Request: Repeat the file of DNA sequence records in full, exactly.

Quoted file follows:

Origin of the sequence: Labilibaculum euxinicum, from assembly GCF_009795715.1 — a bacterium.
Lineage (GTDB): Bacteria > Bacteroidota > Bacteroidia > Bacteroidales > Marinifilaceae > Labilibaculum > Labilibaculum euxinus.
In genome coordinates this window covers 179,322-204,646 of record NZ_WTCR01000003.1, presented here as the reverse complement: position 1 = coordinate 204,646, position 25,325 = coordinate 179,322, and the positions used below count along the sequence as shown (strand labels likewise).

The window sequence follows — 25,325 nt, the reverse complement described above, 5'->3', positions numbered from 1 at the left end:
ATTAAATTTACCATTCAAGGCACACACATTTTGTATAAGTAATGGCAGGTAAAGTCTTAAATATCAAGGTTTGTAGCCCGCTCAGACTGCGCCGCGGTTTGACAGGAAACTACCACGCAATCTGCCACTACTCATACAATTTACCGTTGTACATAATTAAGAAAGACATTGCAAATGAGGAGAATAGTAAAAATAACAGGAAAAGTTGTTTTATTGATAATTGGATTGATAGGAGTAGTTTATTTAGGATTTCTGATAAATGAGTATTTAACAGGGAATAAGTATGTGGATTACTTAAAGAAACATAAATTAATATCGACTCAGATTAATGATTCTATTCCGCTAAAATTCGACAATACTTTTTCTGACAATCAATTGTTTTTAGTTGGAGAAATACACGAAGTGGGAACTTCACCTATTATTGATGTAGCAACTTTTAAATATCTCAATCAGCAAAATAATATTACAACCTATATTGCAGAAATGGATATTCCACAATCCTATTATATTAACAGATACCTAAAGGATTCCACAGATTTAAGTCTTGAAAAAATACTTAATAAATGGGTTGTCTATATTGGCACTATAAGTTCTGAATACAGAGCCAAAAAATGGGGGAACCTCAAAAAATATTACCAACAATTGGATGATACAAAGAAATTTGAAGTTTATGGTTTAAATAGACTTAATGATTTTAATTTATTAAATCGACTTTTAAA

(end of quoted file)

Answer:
Origin of the sequence: Labilibaculum euxinicum, from assembly GCF_009795715.1 — a bacterium.
Lineage (GTDB): Bacteria > Bacteroidota > Bacteroidia > Bacteroidales > Marinifilaceae > Labilibaculum > Labilibaculum euxinus.
In genome coordinates this window covers 179,322-204,646 of record NZ_WTCR01000003.1, presented here as the reverse complement: position 1 = coordinate 204,646, position 25,325 = coordinate 179,322, and the positions used below count along the sequence as shown (strand labels likewise).

The window sequence follows — 25,325 nt, the reverse complement described above, 5'->3', positions numbered from 1 at the left end:
ATTAAATTTACCATTCAAGGCACACACATTTTGTATAAGTAATGGCAGGTAAAGTCTTAAATATCAAGGTTTGTAGCCCGCTCAGACTGCGCCGCGGTTTGACAGGAAACTACCACGCAATCTGCCACTACTCATACAATTTACCGTTGTACATAATTAAGAAAGACATTGCAAATGAGGAGAATAGTAAAAATAACAGGAAAAGTTGTTTTATTGATAATTGGATTGATAGGAGTAGTTTATTTAGGATTTCTGATAAATGAGTATTTAACAGGGAATAAGTATGTGGATTACTTAAAGAAACATAAATTAATATCGACTCAGATTAATGATTCTATTCCGCTAAAATTCGACAATACTTTTTCTGACAATCAATTGTTTTTAGTTGGAGAAATACACGAAGTGGGAACTTCACCTATTATTGATGTAGCAACTTTTAAATATCTCAATCAGCAAAATAATATTACAACCTATATTGCAGAAATGGATATTCCACAATCCTATTATATTAACAGATACCTAAAGGATTCCACAGATTTAAGTCTTGAAAAAATACTTAATAAATGGGTTGTCTATATTGGCACTATAAGTTCTGAATACAGAGCCAAAAAATGGGGGAACCTCAAAAAATATTACCAACAATTGGATGATACAAAGAAATTTGAAGTTTATGGTTTAAATAGACTTAATGATTTTAATTTATTAAATCGACTTTTAAA